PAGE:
The authors, researchers at University Rennes and University Grenoble Alpes, use a historical approach to analyse French public policies relevant to girls’ access to sport published since 1945, focusing on the education context. The content of over 300 official documents is subject to critical analysis. Attention is placed on analysing the publications’ text, structure and context, and policy choices made and operations procedures for the configuration of girls’ PE are systematically examined. The findings suggest that points on naturalist representations, biological and cultural attitudes towards girls constitute key explanations to a gendered division of sporting practices in France. Forms of education (through sport) were exercised to address social structural issues such as the domination of masculinity. There was a defined set of restrictions and prohibitions in physical education for girls in France before the 1980s, and official instructions for PE teaching separated boys from girls. Changes were made later in educational policies to ensure girls and boys can access equal opportunities. In the early 2000s, political actions were taken to address sexist stereotypes by integrating the process of gender socialisation. Gender concept related discourse was reduced by the end of the 2000s and moved towards the promotion of equality culture in general.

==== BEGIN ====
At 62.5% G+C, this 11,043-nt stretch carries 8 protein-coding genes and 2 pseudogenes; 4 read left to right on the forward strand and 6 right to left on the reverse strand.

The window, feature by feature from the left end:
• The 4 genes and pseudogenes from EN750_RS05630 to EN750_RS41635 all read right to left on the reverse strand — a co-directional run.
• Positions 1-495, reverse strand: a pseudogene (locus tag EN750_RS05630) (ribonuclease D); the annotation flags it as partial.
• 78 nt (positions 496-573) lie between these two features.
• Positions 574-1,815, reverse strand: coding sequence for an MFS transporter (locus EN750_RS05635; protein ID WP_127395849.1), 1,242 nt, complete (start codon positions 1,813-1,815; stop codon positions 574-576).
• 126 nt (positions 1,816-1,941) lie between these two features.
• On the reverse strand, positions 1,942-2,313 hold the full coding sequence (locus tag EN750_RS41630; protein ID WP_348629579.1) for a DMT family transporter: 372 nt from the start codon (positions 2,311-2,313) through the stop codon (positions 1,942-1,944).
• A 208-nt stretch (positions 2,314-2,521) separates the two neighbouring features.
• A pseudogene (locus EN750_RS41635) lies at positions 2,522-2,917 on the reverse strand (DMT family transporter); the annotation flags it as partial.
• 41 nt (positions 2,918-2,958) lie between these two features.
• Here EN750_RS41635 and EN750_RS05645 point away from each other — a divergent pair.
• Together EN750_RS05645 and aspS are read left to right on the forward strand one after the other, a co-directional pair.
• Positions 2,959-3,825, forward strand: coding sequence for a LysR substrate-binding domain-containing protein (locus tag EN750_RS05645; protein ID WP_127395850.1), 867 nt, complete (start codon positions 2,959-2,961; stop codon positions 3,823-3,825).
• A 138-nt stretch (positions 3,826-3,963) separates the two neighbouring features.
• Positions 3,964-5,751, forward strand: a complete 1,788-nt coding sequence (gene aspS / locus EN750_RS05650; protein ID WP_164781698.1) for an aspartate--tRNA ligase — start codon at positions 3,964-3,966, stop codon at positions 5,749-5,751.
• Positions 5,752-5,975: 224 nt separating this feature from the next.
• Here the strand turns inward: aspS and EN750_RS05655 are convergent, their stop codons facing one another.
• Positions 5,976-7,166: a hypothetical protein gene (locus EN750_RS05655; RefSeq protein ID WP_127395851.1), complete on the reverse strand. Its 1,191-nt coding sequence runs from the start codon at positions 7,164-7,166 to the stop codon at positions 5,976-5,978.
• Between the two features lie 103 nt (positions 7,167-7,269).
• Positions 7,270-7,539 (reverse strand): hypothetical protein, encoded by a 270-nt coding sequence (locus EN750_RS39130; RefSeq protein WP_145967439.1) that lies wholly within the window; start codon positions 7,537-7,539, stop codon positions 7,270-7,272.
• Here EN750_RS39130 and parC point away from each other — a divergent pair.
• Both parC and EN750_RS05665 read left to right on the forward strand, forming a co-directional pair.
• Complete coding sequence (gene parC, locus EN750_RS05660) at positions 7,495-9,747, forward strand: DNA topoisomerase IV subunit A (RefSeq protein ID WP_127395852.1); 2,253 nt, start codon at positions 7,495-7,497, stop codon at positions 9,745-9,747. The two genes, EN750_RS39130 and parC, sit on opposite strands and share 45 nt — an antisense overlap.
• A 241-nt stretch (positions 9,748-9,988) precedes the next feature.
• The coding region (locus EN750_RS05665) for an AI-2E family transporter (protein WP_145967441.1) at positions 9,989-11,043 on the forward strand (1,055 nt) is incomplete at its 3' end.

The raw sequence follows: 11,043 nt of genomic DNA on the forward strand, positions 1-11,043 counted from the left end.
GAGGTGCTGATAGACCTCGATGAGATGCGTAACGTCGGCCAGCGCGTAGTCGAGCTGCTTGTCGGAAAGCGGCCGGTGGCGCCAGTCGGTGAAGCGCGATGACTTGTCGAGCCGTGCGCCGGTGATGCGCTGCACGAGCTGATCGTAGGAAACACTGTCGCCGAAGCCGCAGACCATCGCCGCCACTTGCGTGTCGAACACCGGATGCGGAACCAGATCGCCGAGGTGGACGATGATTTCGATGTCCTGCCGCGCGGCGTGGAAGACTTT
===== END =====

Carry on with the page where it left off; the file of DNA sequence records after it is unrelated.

Friedman, M. T., & Beissel, A. S. (2021). Beyond “who pays?”: stadium development and urban governance. International Journal of Sports Marketing and Sponsorship, 22(1), 107-125.
The authors, researchers at the University of Maryland and Miami University, examine sports facility development and the public use of sports facilities from 1990 to 2020, focusing specifically on stadium and area subsidisation policies relevant to the US baseball stadiums. Through an integrated approach that combines public purpose with urban governance frameworks, they conclude that the nature of stadium construction has changed and influenced by the change of the public governance nature, and note that the assessment of stadium development needs to be placed within a political context and broader policy environment in order to shed the light on the efficacy and impacts of subsidization policies.